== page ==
Sunday, October 28, 2007

"Saving Blue"

By Juanita Reyes

A long bright street
A big, blue house
The white, blue and red
Dominican flag
waves in the cold wind
in the garage.
I smile, but
a black, dirty bag hits me
in the back.
I turn and the bag
swirls towards the
big, blue house.
I run, I try to catch up, but
there is a rock on the ground and
I trip and
I roll down the long, bright street.

Juanita Reyes and her family moved to the U.S. from the Dominican Republic three years ago. She is a freshman at the University at Albany, SUNY.

Monday, October 15, 2007

A Floor Speaks

By Carrie Holmes

Her face became blurry as salty tears filled my eyes. I should have known better than to think that I could find a home in a stranger’s house.

“I never wanted you anyway. You ain’t anything but another check.”

It wasn't the first time that I had heard something like that. Foster home after foster home, they are all the same. It’s like the government pays these people to kick my butt. It all becomes second nature to me.

“You hear me? You ain”t nothing! You ain't never gonna be nothing!”

I thought to myself that if I ain't never gonna be nothing, then I was gonna be something because that’s a double negative. But I dared not say that to her face. Correct her? Please, I'd be picking up my teeth.

I struggled off the cold hard floor, trying to regain my composure, when I felt another kick in my back. Face first I fell straight into the smear of dried blood that had accumulated there from a previous beating. The door slammed. I felt as if even my heart was not enough life support.

I tried again to get up. This time I managed to make it to my feet. I quickly glanced around the room. I was looking for my foster mother, trying to avoid another blow, when suddenly the thick grey clouds, and foggy air, drew my attention to the window. It was the middle of the summer. Weather like this was very uncommon.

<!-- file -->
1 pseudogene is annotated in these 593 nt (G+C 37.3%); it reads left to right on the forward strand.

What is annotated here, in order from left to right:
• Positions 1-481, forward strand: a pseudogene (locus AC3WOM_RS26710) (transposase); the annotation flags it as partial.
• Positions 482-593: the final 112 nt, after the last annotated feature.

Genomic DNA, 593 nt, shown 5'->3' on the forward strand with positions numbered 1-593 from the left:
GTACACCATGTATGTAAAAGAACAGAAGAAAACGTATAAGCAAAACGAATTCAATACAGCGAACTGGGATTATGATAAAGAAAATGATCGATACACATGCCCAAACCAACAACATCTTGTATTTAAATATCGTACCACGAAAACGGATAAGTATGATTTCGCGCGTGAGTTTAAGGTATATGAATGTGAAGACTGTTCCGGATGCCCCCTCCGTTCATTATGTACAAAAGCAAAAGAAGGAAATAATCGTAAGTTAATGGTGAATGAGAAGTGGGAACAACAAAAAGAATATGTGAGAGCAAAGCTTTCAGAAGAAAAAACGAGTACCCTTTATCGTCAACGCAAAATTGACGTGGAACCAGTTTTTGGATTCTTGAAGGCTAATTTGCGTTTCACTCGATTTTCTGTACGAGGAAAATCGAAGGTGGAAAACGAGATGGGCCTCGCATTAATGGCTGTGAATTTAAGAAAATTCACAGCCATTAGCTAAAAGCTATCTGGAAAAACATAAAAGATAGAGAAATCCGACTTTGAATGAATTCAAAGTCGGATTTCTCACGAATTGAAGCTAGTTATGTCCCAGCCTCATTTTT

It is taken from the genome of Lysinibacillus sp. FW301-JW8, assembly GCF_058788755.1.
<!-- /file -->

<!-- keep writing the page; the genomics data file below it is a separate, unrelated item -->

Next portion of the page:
Instantly, the phone began to ring. It wouldn’t stop. The pictures on the wall rocked from side to side. Everything in the room began to shake. I struggled to stand. I turned around looking for something to hold onto. I fell.

“The floor is really popular today,” I thought to myself. The floor began shaking harder and harder. The sound of dropping items and shattered glass filled the room. This was no earthquake. This was something beyond geography.

Suddenly a loud screech pierced the air as a crack formed in the floor. It was the sound of war. There was nowhere to move without falling through the huge space that had opened.

I heard a loud, demanding voice.

“Get up!”

I looked around, but no one was there.

“Get up,” the voice commanded again.

The voice became louder and louder. Soon I realized the voice was coming from the crack in the floor. I couldn’t believe it. I got as close to the crack as I could without falling in. I leaned over the floor to see who owned the voice. I saw someone, someone strange yet very familiar too.

I saw me.

“Let me out,” The voice said.


“Let me out. I have been trapped inside you for so many years. The abuse you got, I got. The tears you cried, I cried. The pain you felt, I felt. It’s time to put a stop to this. Let me out!”

How was this possible? I was asking myself to let me out. It made no sense. But then, life doesn't make any sense.

“How? How do you want me to do it?” I whispered.

“Trust yourself. All your life you have let others take advantage of us. Now it’s time for us to be happy. Trust yourself! Love yourself! Defend yourself!”

“Trust myself? Defend myself?" You must be crazy, I thought to myself.


So I did.

I picked myself up off the floor.

Carrie Holmes, a freshman at the University at Albany, State University of New York, grew up in New York City.

Tuesday, October 09, 2007

"Regina's Closet, Finding My Grandmother's Secret Journal"

By Diana M. Raab

The following is an excerpt from Regina's Closet: Finding My Grandmother's Secret Journal, published by Beaufort Books, September 2007.

I was ten years old the morning I found my grandmother dead. Our neighborhood in Queens was serene while many residents were out of town celebrating the last three-day weekend of the summer. My mother and father weren’t at home, and my grandfather was visiting his sister Rusza in Paris.

I knocked on Grandma’s bedroom door. She didn’t answer. I cracked the door open and got a whiff of her perfume (Evening in Paris). Out of the corner of my eye, I spotted the sheer white curtains swaying in front of the open window overlooking the street. The air in her room was crisp, and the night’s dampness clung to the wooden floor. Grandma’s bed, one of two single beds pushed close together, was beside the window.